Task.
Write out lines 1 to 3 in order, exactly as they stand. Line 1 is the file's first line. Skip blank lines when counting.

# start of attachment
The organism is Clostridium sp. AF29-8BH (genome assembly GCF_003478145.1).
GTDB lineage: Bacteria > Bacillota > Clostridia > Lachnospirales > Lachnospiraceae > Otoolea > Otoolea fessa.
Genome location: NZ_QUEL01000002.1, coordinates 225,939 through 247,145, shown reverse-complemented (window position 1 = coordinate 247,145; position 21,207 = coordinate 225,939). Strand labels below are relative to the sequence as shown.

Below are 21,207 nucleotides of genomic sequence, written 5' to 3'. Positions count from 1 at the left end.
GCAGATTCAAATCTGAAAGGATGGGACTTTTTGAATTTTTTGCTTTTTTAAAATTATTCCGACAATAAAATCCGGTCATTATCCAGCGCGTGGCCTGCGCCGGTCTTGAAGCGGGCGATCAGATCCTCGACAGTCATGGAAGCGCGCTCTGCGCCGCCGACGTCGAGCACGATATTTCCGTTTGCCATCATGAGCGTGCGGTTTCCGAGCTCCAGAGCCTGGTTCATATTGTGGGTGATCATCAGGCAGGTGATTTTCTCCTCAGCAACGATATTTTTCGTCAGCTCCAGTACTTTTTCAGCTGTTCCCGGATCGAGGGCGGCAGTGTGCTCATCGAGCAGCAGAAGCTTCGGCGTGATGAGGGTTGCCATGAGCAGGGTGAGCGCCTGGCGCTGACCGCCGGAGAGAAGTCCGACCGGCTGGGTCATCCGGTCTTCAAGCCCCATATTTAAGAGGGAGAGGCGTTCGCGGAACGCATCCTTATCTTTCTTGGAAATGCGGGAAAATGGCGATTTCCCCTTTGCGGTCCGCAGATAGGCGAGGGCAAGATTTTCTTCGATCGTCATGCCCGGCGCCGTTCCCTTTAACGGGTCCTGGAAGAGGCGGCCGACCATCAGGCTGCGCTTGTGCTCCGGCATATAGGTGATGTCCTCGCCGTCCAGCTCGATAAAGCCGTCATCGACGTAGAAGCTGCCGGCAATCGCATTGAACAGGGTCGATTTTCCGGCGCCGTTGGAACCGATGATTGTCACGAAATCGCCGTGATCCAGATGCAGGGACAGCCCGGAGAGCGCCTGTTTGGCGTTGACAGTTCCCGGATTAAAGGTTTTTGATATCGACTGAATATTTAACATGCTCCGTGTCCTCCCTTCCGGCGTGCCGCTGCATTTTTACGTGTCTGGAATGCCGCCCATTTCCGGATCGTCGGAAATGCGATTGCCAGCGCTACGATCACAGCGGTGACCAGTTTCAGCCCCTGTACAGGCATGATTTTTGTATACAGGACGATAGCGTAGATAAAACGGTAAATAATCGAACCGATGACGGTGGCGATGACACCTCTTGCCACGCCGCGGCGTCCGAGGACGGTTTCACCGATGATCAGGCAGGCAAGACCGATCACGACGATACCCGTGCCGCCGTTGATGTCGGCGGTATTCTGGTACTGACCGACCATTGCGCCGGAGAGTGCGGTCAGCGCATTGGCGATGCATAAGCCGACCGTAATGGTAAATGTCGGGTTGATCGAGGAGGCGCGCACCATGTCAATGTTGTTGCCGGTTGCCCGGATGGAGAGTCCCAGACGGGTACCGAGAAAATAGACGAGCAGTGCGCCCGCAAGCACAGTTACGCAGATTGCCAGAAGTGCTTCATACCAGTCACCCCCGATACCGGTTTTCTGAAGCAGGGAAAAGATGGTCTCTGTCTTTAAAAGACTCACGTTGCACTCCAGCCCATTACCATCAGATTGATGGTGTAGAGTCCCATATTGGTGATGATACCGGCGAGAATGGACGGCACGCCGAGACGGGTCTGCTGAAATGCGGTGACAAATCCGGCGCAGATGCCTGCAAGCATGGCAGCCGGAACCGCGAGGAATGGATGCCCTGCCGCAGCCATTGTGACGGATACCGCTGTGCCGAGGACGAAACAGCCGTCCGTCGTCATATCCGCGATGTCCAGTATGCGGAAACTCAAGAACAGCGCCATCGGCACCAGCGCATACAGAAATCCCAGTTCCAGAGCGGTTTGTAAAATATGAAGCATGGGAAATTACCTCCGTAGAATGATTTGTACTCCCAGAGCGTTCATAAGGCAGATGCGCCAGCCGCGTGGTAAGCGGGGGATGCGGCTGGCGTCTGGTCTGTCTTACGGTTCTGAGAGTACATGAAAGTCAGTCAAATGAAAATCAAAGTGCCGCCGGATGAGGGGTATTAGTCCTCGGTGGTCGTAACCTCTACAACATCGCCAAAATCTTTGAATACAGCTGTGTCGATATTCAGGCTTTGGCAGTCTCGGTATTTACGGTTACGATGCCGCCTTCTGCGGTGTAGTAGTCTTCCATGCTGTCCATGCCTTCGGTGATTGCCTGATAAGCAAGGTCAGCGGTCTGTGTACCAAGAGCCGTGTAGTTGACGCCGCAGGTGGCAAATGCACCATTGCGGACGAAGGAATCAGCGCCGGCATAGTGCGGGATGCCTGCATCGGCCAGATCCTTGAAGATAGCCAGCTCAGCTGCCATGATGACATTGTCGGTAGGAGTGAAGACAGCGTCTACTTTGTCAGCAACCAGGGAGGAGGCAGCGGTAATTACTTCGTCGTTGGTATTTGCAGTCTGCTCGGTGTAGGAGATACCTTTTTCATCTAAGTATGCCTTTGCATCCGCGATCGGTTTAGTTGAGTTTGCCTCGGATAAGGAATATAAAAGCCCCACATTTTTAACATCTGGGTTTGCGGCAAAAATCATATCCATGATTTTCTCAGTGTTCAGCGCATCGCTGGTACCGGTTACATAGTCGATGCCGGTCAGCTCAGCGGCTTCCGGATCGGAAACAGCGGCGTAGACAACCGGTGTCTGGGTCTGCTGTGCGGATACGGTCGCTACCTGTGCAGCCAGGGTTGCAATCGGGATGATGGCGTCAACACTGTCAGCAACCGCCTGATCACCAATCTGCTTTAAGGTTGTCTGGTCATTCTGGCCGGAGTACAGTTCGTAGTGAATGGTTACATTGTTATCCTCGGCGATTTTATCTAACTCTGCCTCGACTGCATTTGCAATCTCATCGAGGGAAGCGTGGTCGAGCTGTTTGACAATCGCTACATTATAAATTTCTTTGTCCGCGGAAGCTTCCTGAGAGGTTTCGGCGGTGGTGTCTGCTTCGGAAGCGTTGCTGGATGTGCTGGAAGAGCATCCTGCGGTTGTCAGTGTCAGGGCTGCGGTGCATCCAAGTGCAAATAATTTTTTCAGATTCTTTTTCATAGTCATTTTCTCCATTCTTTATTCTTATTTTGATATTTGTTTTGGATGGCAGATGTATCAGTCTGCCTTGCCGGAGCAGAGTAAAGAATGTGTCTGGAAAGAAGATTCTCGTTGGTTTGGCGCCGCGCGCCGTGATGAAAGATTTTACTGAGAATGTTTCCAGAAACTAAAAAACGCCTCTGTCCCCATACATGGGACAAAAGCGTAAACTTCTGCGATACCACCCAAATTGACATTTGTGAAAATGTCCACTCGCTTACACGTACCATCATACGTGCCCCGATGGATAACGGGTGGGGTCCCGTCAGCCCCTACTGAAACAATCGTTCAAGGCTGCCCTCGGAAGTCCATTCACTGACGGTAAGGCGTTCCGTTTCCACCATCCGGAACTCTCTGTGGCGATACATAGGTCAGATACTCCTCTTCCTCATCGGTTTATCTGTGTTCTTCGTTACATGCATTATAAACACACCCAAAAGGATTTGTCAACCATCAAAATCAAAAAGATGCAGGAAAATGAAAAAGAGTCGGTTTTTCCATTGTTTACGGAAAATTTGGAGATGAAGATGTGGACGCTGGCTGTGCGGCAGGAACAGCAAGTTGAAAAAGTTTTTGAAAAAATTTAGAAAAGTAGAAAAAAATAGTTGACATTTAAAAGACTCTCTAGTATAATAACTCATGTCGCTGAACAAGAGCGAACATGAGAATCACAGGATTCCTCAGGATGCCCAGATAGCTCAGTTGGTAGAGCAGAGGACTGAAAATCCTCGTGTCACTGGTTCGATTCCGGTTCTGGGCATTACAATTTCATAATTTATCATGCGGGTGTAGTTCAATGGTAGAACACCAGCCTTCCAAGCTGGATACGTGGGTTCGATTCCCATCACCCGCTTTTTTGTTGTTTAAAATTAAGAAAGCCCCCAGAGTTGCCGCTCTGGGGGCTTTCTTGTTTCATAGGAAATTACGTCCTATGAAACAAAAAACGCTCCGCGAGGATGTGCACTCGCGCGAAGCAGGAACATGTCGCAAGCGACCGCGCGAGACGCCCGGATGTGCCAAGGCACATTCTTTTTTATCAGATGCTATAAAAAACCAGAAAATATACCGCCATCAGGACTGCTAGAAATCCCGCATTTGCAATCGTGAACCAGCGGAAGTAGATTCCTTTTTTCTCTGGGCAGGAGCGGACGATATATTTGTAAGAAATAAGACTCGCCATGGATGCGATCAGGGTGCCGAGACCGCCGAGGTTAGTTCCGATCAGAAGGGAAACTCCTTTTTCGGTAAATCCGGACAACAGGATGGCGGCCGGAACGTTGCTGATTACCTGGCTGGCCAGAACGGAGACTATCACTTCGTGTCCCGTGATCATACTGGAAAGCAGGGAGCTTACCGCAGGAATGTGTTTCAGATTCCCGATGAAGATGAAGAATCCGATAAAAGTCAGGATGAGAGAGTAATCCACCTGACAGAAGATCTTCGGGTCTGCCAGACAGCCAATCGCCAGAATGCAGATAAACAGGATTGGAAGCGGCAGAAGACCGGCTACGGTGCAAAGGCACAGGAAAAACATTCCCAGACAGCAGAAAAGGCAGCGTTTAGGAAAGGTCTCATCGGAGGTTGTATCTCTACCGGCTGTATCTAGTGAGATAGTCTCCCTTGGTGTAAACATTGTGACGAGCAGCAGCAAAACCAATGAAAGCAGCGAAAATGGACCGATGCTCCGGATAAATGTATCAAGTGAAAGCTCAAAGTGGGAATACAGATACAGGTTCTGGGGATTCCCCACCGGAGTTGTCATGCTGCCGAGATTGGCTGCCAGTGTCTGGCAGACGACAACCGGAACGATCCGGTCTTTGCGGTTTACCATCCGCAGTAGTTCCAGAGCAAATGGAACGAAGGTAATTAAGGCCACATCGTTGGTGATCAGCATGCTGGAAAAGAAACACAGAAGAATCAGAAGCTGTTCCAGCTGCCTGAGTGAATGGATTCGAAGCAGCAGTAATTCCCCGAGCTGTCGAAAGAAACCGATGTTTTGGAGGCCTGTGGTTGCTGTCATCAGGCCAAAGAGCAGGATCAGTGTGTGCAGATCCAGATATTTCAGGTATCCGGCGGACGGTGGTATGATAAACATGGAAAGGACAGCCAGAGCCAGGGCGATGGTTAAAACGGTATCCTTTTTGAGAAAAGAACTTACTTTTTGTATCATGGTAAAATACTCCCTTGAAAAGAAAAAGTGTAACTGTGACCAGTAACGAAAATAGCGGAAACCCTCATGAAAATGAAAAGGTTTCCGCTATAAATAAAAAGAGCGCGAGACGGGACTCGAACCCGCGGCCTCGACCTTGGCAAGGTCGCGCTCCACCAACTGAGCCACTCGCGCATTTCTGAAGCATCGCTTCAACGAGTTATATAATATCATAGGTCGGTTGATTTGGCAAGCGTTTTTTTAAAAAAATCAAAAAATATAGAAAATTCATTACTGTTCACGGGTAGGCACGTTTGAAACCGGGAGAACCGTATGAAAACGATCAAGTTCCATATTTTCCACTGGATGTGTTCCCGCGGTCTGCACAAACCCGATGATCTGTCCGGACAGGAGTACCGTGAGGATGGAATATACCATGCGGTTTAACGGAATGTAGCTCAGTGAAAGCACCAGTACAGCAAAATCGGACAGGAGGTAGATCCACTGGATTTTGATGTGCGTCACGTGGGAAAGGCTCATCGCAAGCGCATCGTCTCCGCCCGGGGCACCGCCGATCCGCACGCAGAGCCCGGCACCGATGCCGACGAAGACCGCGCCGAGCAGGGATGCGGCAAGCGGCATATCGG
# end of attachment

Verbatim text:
The organism is Clostridium sp. AF29-8BH (genome assembly GCF_003478145.1).
GTDB lineage: Bacteria > Bacillota > Clostridia > Lachnospirales > Lachnospiraceae > Otoolea > Otoolea fessa.
Genome location: NZ_QUEL01000002.1, coordinates 225,939 through 247,145, shown reverse-complemented (window position 1 = coordinate 247,145; position 21,207 = coordinate 225,939). Strand labels below are relative to the sequence as shown.